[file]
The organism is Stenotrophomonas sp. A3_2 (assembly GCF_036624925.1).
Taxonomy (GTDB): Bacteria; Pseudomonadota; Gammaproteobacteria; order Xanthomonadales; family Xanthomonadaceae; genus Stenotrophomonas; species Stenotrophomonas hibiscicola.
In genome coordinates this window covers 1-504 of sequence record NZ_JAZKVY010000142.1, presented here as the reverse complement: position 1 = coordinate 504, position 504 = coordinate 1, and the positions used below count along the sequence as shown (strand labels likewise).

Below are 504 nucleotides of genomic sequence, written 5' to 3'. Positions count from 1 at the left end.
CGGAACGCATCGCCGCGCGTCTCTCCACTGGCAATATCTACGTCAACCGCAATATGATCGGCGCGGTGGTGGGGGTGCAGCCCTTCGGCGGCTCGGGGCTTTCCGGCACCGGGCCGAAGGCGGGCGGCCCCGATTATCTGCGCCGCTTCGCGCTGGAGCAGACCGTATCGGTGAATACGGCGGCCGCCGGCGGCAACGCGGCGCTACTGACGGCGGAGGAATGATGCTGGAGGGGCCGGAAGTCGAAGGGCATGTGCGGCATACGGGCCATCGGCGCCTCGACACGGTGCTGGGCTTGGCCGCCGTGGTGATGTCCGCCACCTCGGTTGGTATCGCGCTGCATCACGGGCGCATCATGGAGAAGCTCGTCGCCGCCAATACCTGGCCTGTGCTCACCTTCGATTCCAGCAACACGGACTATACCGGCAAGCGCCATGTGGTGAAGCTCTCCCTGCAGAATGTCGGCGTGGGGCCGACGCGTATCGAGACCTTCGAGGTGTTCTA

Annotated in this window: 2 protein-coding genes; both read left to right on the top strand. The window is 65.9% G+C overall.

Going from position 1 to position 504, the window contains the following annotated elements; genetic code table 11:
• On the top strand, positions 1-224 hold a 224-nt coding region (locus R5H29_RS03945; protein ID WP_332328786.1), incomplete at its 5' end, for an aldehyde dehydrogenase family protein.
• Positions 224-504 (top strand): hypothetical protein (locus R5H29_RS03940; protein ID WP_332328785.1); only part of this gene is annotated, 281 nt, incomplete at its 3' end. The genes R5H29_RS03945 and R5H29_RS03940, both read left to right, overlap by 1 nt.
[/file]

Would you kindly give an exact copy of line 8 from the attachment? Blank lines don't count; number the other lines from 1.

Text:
• On the top strand, positions 1-224 hold a 224-nt coding region (locus R5H29_RS03945; protein ID WP_332328786.1), incomplete at its 5' end, for an aldehyde dehydrogenase family protein.